‘The most interesting person I’ve ever met’
Masterworks curator Elise Outerbridge, below, will always remember the day David Bowie casually walked into the gallery, launching the first of many conversations between the two about art.
“I remember sitting in our little gallery on Front Street and he walked in with Iman,” she said.
“I said ‘Oh my God, that's David Bowie.' I just adored him.
“He was really cool and we started talking about art. He later contacted us because he wanted to move some paintings from Geneva, so he started calling.”
She said they continued to discuss art during their conversations.
“He said to me: ‘Elise, you know nothing about British art,” so he sent me these British art tapes. I said to him that he didn't know anything about American art. We had a relationship where we went back and forth.”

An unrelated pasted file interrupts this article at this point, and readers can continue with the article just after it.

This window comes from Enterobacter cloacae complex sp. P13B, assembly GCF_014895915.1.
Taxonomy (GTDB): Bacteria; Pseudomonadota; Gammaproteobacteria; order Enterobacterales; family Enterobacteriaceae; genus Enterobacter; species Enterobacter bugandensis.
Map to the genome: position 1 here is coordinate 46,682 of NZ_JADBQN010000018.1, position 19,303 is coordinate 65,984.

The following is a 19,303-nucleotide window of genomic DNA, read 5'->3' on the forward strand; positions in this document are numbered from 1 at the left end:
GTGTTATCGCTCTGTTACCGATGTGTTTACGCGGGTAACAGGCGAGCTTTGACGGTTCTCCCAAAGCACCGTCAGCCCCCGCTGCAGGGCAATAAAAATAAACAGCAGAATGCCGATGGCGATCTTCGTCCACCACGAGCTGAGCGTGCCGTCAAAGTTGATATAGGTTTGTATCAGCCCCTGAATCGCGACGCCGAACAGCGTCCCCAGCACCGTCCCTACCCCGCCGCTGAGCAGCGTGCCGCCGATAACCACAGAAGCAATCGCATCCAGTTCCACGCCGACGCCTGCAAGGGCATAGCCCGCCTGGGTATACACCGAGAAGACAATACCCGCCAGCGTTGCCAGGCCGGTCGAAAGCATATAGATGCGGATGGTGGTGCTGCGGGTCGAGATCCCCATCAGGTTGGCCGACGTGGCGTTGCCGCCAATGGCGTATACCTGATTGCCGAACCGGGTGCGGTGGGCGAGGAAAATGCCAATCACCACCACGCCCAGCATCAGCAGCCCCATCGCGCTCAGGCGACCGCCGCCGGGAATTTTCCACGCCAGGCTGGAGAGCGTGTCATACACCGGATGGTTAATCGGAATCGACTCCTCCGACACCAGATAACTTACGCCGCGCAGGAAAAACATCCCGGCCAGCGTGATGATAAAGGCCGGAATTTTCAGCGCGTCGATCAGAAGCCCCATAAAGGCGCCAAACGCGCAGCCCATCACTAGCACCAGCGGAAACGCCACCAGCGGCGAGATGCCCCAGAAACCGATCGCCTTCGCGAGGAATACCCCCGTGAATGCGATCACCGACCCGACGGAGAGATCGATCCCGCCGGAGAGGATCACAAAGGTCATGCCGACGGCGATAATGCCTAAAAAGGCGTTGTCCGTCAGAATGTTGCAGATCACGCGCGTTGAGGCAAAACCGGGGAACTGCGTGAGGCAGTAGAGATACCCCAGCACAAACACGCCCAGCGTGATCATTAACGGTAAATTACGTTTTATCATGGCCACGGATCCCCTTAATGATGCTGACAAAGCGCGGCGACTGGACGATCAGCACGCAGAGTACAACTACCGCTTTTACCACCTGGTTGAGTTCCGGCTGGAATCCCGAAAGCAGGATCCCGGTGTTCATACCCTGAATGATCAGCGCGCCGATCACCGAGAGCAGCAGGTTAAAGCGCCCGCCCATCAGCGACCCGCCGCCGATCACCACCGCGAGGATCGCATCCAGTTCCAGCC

“I remember one time we went to their home for dinner. He played the most amazing music, everything from Louie Armstrong to Mozart.
“The person I met really didn't think of himself as a musician so much as an artist who used music as a mechanism to moving his thought process.
“He was probably the most diverse, interesting person I have ever met in my life. He was the kind of person who could talk about everything. I think Bermuda was a wonderful respite for him, like it has been for so many artists.”
Masterworks founder Tom Butterfield said his only encounter with Mr Bowie also took place at the old Masterworks gallery, saying: “The first thing that surprised me was that he was somewhat smaller than me.
“On stage he looked larger than life. He carried that kind of persona, but he was really a humble man.
“We had a wonderful conversation about life in Bermuda. I think he bought about 15 paintings by Catherine Watlington.
“They seemed like a loving, normal couple. I think that surprised me more than anything else.”